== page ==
Obesity on the rise in Pakistan
12 December, 2013
KARACHI: Obesity is an emerging challenge and a serious health problem worldwide; it is associated with many chronic diseases, such as diabetes, cardiovascular disorders and certain cancers.
The effective use of the indigenous knowledge and resources is need of the time for the betterment of humanity. Diabetes mellitus affects over 170 million people worldwide. Studies have highlighted the benefits of using some foods, including green tea, for diabetic patients.
These views were expressed by national and international scientists, while speaking on Wednesday at the third day of the 4-day 14th Asian Symposium on Medicinal Plants, Spices and Other Natural Products (ASOMPS) being held at the International Center for Chemical and Biological Sciences (ICCBS), University of Karachi.
Around 600 national and foreign scientists and researchers are participating in the symposium. Director ICCBS-Karachi University Prof. Dr Muhammad Iqbal Choudhary said that Pakistan was one of those countries where obesity and diabetes are increasing at alarming rate.
He pointed out that rapid decline in research and development on new antibiotics coincides with increasing frequency of infections caused by multi-drug-resistant pathogens. S. Aureus is the most common bacterial pathogen, which cause skin, soft-tissue and endovascular infections as will a pneumonia, septic arthritis etc., he added.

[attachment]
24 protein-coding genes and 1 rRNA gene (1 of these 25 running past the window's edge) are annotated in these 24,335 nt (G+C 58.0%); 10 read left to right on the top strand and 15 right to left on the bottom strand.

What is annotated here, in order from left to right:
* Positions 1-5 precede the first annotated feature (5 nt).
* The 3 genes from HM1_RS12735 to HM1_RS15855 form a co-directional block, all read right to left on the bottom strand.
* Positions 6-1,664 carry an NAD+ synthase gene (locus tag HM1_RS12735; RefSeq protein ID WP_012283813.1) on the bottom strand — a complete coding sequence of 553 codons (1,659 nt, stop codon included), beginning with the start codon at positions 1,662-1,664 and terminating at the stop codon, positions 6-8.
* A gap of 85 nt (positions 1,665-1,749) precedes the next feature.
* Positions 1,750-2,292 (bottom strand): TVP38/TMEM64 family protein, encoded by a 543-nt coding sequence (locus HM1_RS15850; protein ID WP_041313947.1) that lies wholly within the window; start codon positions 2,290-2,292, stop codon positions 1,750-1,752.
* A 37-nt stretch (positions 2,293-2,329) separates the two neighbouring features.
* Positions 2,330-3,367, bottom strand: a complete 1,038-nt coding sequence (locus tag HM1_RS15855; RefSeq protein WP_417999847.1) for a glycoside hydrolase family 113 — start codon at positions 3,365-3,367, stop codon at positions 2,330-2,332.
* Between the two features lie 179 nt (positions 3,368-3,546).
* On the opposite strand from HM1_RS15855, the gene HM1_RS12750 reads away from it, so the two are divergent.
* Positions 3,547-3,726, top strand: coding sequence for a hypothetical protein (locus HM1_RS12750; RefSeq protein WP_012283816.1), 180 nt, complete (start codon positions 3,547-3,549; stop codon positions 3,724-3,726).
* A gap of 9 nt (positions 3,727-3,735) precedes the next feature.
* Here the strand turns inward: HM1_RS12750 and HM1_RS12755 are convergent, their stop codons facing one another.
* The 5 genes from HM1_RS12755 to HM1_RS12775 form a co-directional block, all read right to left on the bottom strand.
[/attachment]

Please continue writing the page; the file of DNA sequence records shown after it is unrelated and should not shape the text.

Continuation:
Prof. Dr Bina Siddiqui of ICCBS-Karachi University said that natural products represent the richest source of diverse chemical structure and the history of their discovery shows how their discovery brought about a revolutionary development in their chemistry as well as in biology and therapy. She said that nature has bestowed humankind with enormous natural resources including but not limited to plants.
Dr Nessar Ahmed of UK said that Diabetes mellitus affected over 170 million people worldwide. He said that recent studies had opened up the prospect of reversing type-2 diabetes mellitus by modification of our dies by reducing calorie intake. Dr Fatima Z. Basha of ICCBS-KU said that diabetes was a severe chronic metabolic disorder. According to statistics of 2012 of WHO, the number of cases of teyupe-2 diabetes worldwide has more than 10 times increased (300 millions) in the last 25 years.